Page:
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New rise of London

A bold design invites praise and opposition in a city that, like its buildings, is moving up.

May 12, 2003|William Wallace | Special to The Times

London — London

Cast an eye in either direction along the Thames River from Waterloo Bridge -- easily the best view of the city -- and it quickly becomes evident the 21st century is getting a grip on London's jumbled skyline.

Dozens of cranes trawl the riverbank, the mark of a building spurt unseen in the centuries since Christopher Wren supervised London's reconstruction after the Great Fire of 1666. This is a city where the skyline is defined in imagination if not always in practice by Wren's magnificent domes, a place where Georgian architecture lies down with Victorian, ancient ruins with the odd medieval jewel.

It does not appear to be the sort of place for an architect to wade in clutching computer models and ambitions to build the tallest tower in Europe.

But up is where Renzo Piano wants to take London. The Genoa-born, Paris-based architect was invited by one of the city's flush developers to dream a future for the southern end of fabled London Bridge. Irvine Sellar, a property tycoon who began in business selling gloves in the swinging London of the '60s, bought the site in 1998 with two partners, declaring his intention to knock down one of the city's uglier architectural efforts and build an 87-story tower on the site.

That was quickly vetoed by aviation authorities -- the route down the Thames is on the flight path to Heathrow Airport. So Sellar lowered his target and turned Piano's imagination loose. Two years later, the Italian produced a model for a 66-story, 1,016-foot glass tower that will knife the air above the Thames.

It is a bold design of glass shards, its irregular geometry sweeping breezily skyward until, as Piano says, "it disappears into the sky like the mast of a tall ship." About 7,500 people a day are expected to use its offices, hotel and 14 apartments, but Piano promises the building's transparency and tilted reflections of sky will give his building an airy feel. "It is very light, very elegant," the 65-year-old architect said in an interview from his Paris office. "The breeze will blow through the top. You will see the birds on the other side."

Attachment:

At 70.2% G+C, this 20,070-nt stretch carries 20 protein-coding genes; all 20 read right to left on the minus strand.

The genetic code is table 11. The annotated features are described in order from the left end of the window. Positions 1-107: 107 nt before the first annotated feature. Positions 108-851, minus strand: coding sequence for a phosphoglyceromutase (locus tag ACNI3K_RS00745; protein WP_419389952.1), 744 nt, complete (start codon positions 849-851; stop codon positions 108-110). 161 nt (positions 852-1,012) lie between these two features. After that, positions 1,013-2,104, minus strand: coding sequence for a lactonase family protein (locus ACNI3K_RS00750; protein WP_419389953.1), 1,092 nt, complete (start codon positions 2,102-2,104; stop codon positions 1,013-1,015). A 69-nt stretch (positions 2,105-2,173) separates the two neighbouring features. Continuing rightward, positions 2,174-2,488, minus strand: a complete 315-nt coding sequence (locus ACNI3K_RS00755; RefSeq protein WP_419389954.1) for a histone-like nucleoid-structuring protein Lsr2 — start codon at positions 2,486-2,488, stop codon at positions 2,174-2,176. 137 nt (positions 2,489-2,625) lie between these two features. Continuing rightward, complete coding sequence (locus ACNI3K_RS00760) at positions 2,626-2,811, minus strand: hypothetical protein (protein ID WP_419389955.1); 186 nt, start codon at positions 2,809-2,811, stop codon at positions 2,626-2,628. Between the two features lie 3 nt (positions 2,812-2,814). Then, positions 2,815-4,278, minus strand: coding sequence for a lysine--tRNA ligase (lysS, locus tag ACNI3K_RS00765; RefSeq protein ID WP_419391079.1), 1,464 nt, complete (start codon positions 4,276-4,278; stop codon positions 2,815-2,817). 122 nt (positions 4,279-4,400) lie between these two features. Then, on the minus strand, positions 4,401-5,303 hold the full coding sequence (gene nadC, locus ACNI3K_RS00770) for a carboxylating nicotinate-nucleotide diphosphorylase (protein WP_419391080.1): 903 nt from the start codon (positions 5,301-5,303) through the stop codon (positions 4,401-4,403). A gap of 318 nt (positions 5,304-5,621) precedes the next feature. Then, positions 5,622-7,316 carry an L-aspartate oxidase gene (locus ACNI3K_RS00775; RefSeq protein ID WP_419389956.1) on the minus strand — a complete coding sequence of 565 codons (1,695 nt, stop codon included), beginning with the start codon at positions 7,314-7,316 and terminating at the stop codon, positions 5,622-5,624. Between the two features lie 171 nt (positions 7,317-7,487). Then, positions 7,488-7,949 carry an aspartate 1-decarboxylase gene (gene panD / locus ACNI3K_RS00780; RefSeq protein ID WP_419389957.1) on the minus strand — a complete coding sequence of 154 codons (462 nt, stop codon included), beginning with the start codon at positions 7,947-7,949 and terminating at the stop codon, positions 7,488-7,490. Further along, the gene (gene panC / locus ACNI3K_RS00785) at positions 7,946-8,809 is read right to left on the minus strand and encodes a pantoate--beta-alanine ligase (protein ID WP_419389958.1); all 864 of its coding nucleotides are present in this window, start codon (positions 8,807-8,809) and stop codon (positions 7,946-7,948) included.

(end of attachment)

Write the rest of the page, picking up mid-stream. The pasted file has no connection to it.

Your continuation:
There are, on the other hand, those who don't want to see it built at all.

"London is under siege from tall buildings and tall building proposals," says Nick Antram of English Heritage, the organization leading the fight to ground Piano's tower. Antram has nothing against Piano's design itself. "We do feel a bit conflicted opposing something so wonderful," he admitted during a walk around the chaotic London Bridge neighborhood to point out where the tower would intrude. "Piano's design is exciting. It's just the wrong scale in the wrong place."

Right time, though. The London Bridge Tower has come along as the city is throwing off its architectural shyness about height and sprouting skyscrapers (although the heights being contemplated are actually modest by comparison to the rest of the world: Europe's current tallest building, the 850-foot-high Commerzbank Tower in Frankfurt, doesn't even crack the world's top-50 list).

The boom has been triggered by good times in London, which has asserted itself in the last decade as the unchallenged financial center of Europe -- even if much of the action takes place downriver at Canary Wharf, where another cluster of towers keeps getting fatter. The height is necessary, advocates say, to offer enough office space and to accommodate all those cables carrying electronic traffic.

But there is also a mood in London political circles that a bona fide 21st century "world city" pedigree requires nothing less than a few good skyscrapers. Fifteen, in fact, says Ken Livingstone, the city's socialist mayor who presides happily over the current explosion of construction.

Livingstone himself now settles into a mayor's chair in a spanking new Norman Foster-designed city hall, its glass front bulging out like a beer belly over the river just east of London Bridge. Looking west, he can watch the last panes of glass being fitted to Foster's Swiss Re building, finishing the distinctive conical design that has made it popularly known as the Gherkin (or, to some, the Erotic Gherkin). And work should begin soon on the 42-story Heron Tower, the Kohn Pederson Fox Associates building that is meant to be the heart of the central business district.

To Livingstone, skyscraper critics such as English Heritage and that fusty, interfering Prince Charles are nothing less than a conservationist "Taliban." After all, English Heritage opposed the London Eye, the tilted Ferris wheel built for the millennium. Derided as kitsch before it was built, the Eye has become a fixture of the new London skyline. Even English Heritage came around to support extending its life by 25 years.

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